- A nice rememberance of Hunter S. Thompson by his friend Paul Theroux in The Guardian.
- William T. Vollmann’s substantial look at Pol Pot: Anatomy of a Nightmare by Phillip Short in the NY Times.
- Deborah Solomon sits down for a long chat with Jonathan Safran Foer which reveals this: “he received a $500,000 advance for his first novel and a $1 million advance for his second, meaning that he is probably the highest-earning literary novelist under 30.”
Millions contributor Rodger Jacobs is continuing his efforts to get a street in Los Angeles named after F. Scott Fitzgerald. Now, he's put together a short story competition to further commemorate the author. Here's the release:The film production and web publishing company responsible for the petition drive to name the intersection of Sunset Boulevard and Hayworth Avenue in honor of the late F. Scott Fitzgerald has announced a short fiction competition to further commemorate the author on the sixty-fifth anniversary of his passing. At the time of his demise on December 21, 1940, the celebrated author of The Great Gatsby and Tender is the Night was living at 1443 North Hayworth Avenue in the home of gossip columnist Sheilah Graham. Rodger Jacobs, President of 8763 Wonderland Ltd., is requesting works of original fiction of no more than four hundred words on the subject of F. Scott Fitzgerald's last days in Hollywood. "The stories can deal with Scott directly or indirectly," says Jacobs, "just as long as they somehow address F. Scott Fitzgerald in Hollywood." Entries will be judged on originality and overall style. Prizes will be announced "sometime in the near future." The deadline for short fiction entries is August 1, 2005. Entries may be e-mailed to [email protected] There is no fee for entrants, though Pay Pal donations are suggested to help defray costs involved in mounting the continuing petition drive. The F. Scott Fitzgerald Memorial Petition can be viewed and electronically signed here.
Very interesting article from the NY Times today about Amazon and used books. Many assume that Amazon's ample selection of used books represents a grave threat to authors and publishers, but some economists who looked into the issue found evidence that just the opposite is true. The key point: "When used books are substituted for new ones, the seller faces competition from the secondhand market, reducing the price it can set for new books. But there's another effect: the presence of a market for used books makes consumers more willing to buy new books, because they can easily dispose of them later." Read the whole article here.
Confirming some rumors that have been floating around the Internet, Amazon unveiled a new design for its product pages today. This may not be of interest to many, but I am fascinated by the way Amazon evolves, adding features and slowly reinventing itself over time. Most striking about the new pages is the huge photo of the book cover that now gets prominent placement. This seems like a good thing for shoppers. When you're buying books over the Internet, it's hard to assess the more tangible aspects of a book, so the big photo seems like a good move. At first glance the pages are much longer as well with editorial reviews and then customer reviews stretching well down the page. The sidebar(s) are gone too, giving the pages a more spare look. I guess the idea here is that Amazon is pushing for the impulse buy... maybe trying to make readers more likely to buy the book without reading the reviews below. Here is a look at one of the new pages. Any thoughts?Update: Whoa, they've added other features, too. Check this out. You can see the "the 100 most frequently used words in this book," and see other stats like number of characters (444,858 in Gilead) and words (84,830), which amounts to 5,424 words per dollar... not a bad deal, I guess.Update 2: Now all this new stuff is gone. I wonder if the new features and look will come back or if Amazon was just performing some cruel experiment on us.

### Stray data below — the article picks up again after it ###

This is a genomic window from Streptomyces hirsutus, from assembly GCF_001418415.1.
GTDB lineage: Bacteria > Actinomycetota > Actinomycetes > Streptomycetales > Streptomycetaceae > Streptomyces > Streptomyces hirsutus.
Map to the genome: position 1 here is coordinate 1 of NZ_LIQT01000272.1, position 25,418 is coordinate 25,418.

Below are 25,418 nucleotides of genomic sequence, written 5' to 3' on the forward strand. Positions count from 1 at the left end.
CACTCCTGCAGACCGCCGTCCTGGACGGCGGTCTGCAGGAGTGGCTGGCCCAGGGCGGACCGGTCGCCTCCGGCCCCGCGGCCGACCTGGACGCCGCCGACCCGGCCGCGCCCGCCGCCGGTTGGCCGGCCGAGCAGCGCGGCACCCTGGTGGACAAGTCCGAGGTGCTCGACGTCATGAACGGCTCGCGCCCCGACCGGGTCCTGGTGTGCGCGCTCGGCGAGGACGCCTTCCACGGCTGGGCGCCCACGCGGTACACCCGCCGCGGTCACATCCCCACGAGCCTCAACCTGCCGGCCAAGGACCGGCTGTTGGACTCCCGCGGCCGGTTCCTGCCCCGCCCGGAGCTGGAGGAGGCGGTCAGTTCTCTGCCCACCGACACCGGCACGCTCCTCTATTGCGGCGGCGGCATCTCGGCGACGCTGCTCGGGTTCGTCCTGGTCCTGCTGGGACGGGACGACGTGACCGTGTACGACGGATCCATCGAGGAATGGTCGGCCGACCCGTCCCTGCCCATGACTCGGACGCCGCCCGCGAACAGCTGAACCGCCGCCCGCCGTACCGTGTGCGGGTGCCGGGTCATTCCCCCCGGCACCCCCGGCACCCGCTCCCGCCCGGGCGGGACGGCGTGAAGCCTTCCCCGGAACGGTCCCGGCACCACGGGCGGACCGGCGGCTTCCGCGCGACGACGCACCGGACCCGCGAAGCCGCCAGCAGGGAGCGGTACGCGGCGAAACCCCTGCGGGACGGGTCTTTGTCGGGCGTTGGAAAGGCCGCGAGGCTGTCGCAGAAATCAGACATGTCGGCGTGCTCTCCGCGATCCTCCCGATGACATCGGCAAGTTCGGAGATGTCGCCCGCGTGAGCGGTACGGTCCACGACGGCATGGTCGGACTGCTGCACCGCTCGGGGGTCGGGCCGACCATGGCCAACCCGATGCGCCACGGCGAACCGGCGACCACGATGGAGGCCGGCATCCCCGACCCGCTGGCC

I was rather astounded by this article in The Guardian today about publishers taking retailers on lavish trips to promote their latest books: to Pompeii for Robert Harris' Pompeii, to New York for Hillary Clinton's Living History, and to Madrid for David Beckham's Beckham aka My Side. Before I get into how unsavory this practice is, can I first say that if such thing are going on, why was I never invited on an overseas publicity junket to promote a bestselling book? In fact, I must admit that before today I had never heard of this practice in the publishing world. In the film industry, pushover movie reviewers are routinely wined and dined in exchange for positive press, but I never noticed the general manager of my store jetting off on an all expenses paid trip to Pompeii. Of course, it's possible that such perks are reserved for the folks who make the decisions at the big chains. A happy regional VP translates to prominent displays in 300 stores and a frontlist order of 30,000 copies. Then again, perhaps this is more of a British phenomenon than an American one. The odd thing, to me, is why bother spending all that money on a book that is already going to have prominent placement due to public interest. This is what those midlist authors are bemoaning when they say there's not enough publicity money to go around.Back to VirginiaI was born in Albemarle County, I returned their for four years of college at the University of Virginia, and I'll be heading back there again this summer for my wedding. But it's more than all the history that I have there that makes it a special place for me. It's beautiful country, peaceful, serene, and full of history. And for those who share my feelings on Albemarle County, there is now a lovely coffee table book about the place called Albemarle: A Story of Landscape and American Identity. Here are some sample pages.